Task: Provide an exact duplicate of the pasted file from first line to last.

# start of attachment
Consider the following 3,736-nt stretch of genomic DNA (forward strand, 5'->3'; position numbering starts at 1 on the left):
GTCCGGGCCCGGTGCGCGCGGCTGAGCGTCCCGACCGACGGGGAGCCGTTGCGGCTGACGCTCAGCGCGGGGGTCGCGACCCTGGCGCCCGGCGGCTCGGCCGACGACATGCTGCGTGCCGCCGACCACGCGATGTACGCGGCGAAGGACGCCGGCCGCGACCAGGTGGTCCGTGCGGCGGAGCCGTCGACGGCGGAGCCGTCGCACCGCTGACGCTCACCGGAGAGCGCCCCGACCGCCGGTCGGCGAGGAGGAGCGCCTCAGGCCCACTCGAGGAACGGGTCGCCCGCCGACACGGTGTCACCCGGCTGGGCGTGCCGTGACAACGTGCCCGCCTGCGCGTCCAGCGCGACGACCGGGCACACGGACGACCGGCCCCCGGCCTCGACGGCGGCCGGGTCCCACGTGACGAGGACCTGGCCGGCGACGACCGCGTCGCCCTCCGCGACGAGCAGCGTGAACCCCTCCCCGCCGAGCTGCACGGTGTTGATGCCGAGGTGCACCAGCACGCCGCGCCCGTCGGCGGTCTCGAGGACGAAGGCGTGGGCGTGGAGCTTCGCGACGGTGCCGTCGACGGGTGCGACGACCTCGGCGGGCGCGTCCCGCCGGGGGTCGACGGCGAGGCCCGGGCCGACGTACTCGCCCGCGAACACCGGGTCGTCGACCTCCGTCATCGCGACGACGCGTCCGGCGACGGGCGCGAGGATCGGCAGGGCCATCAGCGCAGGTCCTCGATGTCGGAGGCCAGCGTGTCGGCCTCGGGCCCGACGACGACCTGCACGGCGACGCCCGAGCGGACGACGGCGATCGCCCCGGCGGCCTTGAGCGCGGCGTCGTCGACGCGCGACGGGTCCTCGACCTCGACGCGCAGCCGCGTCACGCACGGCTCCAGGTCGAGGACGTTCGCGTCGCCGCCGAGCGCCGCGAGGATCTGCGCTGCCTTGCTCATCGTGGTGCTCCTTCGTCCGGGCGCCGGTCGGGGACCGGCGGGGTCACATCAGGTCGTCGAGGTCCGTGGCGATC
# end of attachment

Consider the following 3,736-nt stretch of genomic DNA (forward strand, 5'->3'; position numbering starts at 1 on the left):
GTCCGGGCCCGGTGCGCGCGGCTGAGCGTCCCGACCGACGGGGAGCCGTTGCGGCTGACGCTCAGCGCGGGGGTCGCGACCCTGGCGCCCGGCGGCTCGGCCGACGACATGCTGCGTGCCGCCGACCACGCGATGTACGCGGCGAAGGACGCCGGCCGCGACCAGGTGGTCCGTGCGGCGGAGCCGTCGACGGCGGAGCCGTCGCACCGCTGACGCTCACCGGAGAGCGCCCCGACCGCCGGTCGGCGAGGAGGAGCGCCTCAGGCCCACTCGAGGAACGGGTCGCCCGCCGACACGGTGTCACCCGGCTGGGCGTGCCGTGACAACGTGCCCGCCTGCGCGTCCAGCGCGACGACCGGGCACACGGACGACCGGCCCCCGGCCTCGACGGCGGCCGGGTCCCACGTGACGAGGACCTGGCCGGCGACGACCGCGTCGCCCTCCGCGACGAGCAGCGTGAACCCCTCCCCGCCGAGCTGCACGGTGTTGATGCCGAGGTGCACCAGCACGCCGCGCCCGTCGGCGGTCTCGAGGACGAAGGCGTGGGCGTGGAGCTTCGCGACGGTGCCGTCGACGGGTGCGACGACCTCGGCGGGCGCGTCCCGCCGGGGGTCGACGGCGAGGCCCGGGCCGACGTACTCGCCCGCGAACACCGGGTCGTCGACCTCCGTCATCGCGACGACGCGTCCGGCGACGGGCGCGAGGATCGGCAGGGCCATCAGCGCAGGTCCTCGATGTCGGAGGCCAGCGTGTCGGCCTCGGGCCCGACGACGACCTGCACGGCGACGCCCGAGCGGACGACGGCGATCGCCCCGGCGGCCTTGAGCGCGGCGTCGTCGACGCGCGACGGGTCCTCGACCTCGACGCGCAGCCGCGTCACGCACGGCTCCAGGTCGAGGACGTTCGCGTCGCCGCCGAGCGCCGCGAGGATCTGCGCTGCCTTGCTCATCGTGGTGCTCCTTCGTCCGGGCGCCGGTCGGGGACCGGCGGGGTCACATCAGGTCGTCGAGGTCCGTGGCGATC